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Thursday, 14 May 1970

Mr GORTON - Yes. Mr Speaker. This has engaged my attention and the attention of others who are concerned with the running of the Houses of Parliament. It is not an easy matter to decide, lt is not an easy matter on which one can come to a fina4 conclusion. On the one hand it is essential that in a House of Parliament all honourable members should be able to ask questions to examine a government, to seek to find out what is happening and, indeed, to get information. On the other hand, if this is carried too far - that is to say, if it is abused - then undoubtedly it could tie up large numbers of members of the top echelon of the Public Service who have other work to do. It is obvious it could be carried to that length. When you have a situation which we have had when 130 questions are placed on the notice paper by 1 member in a day, many of those questions requiring much research, either it will take a very long time for those questions to be answered or it will tie up people who have other significant work to do.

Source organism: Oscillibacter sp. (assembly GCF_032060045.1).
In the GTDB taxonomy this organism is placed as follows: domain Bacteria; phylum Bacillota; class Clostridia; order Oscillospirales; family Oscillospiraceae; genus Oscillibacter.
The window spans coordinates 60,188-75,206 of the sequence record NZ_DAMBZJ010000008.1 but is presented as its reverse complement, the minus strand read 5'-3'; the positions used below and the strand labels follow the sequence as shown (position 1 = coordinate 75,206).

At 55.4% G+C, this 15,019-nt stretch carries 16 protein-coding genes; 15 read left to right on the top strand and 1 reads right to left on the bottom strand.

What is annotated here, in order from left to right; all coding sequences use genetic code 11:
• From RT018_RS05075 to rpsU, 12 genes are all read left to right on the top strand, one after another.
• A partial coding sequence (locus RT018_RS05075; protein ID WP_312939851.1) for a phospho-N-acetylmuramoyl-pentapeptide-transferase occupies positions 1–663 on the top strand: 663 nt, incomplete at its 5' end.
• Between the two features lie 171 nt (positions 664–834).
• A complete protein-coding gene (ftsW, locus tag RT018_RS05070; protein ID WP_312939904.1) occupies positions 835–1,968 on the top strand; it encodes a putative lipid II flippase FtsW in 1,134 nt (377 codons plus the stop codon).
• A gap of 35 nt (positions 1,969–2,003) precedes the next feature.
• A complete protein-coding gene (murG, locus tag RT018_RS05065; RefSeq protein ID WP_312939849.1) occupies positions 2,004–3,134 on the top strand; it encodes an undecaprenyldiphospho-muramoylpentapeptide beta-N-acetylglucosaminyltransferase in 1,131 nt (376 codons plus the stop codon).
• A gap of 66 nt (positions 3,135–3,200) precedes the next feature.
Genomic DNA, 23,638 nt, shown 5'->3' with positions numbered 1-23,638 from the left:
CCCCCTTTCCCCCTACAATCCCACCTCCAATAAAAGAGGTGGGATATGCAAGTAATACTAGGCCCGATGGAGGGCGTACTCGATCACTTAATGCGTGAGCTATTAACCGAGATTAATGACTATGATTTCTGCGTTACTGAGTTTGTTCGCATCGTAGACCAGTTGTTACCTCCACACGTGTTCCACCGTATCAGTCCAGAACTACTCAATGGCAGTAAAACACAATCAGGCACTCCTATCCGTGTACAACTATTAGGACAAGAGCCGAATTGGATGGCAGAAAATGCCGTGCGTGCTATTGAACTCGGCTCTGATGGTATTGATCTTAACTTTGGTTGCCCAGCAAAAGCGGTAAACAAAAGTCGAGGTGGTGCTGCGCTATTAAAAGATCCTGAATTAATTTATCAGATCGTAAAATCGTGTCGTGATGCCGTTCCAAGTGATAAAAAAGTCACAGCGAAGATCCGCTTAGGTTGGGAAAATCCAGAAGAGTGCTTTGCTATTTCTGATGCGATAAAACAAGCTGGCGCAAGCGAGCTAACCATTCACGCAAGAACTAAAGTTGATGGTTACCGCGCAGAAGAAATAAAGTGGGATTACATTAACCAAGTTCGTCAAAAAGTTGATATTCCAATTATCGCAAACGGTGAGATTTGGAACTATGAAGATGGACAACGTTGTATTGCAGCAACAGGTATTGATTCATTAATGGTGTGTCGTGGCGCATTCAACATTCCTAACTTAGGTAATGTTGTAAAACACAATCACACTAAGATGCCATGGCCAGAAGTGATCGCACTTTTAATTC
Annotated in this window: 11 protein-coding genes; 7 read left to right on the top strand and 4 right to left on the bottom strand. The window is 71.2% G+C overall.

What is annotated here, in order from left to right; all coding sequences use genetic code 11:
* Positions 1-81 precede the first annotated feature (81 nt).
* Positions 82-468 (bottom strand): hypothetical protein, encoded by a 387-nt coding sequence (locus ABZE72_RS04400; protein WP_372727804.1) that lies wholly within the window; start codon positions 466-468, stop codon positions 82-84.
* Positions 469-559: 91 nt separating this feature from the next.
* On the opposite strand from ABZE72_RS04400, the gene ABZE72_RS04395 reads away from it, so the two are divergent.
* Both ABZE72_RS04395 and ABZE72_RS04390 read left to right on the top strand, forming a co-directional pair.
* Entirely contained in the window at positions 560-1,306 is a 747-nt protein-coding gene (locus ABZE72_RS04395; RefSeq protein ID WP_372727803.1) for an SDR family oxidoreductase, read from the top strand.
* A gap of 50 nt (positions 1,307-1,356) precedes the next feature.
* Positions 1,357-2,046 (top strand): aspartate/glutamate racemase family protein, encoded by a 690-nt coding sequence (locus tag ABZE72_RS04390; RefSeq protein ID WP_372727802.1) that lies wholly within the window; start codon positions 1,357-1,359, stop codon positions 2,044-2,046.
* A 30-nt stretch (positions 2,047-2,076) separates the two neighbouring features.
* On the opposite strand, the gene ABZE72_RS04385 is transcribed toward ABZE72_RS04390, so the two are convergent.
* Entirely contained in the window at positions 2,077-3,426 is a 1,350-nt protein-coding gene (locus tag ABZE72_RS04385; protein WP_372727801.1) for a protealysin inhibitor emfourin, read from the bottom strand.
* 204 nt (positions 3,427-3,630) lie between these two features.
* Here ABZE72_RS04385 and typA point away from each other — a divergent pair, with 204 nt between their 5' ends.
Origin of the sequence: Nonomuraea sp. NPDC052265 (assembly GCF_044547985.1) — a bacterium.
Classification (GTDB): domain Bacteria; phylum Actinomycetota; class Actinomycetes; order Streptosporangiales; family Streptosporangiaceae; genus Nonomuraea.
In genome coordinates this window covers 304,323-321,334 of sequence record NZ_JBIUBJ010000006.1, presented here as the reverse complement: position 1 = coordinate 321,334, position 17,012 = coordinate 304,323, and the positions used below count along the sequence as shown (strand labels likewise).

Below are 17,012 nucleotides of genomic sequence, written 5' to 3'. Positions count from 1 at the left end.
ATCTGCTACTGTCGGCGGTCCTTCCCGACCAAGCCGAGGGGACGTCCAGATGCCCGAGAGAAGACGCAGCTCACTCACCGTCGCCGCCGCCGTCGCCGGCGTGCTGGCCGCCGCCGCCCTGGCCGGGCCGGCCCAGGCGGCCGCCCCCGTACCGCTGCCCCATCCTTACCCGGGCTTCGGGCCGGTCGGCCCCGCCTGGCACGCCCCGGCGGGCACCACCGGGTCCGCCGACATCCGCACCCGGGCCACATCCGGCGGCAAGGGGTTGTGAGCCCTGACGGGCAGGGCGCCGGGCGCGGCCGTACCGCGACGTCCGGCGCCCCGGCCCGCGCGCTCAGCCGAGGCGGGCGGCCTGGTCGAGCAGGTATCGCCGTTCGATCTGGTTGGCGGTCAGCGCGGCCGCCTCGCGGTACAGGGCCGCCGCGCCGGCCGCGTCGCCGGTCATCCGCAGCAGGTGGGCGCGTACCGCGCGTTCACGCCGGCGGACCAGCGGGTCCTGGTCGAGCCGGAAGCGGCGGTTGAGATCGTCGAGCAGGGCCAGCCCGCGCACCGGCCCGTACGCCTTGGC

T go back to what I had to say at the beginning. It is a matter of common sense and self discipline among al) honourable members. There can be no attempt to stop people asking questions to elicit information. That should be understood. But it should also be understood that if thousands of questions are placed on a notice paper then it will take a very long time to answer them, and that is what would happen, or it will tie up large numbers of public servants who have other things to. do. The problem which the honourable member for Evans has raised is quite definitely there and this is not a statement made by me as Prime Minister or by me as spokesman for the Government because I think some members of the Opposition also understand this. The problem is there: the solution is one of common sense and self discipline.

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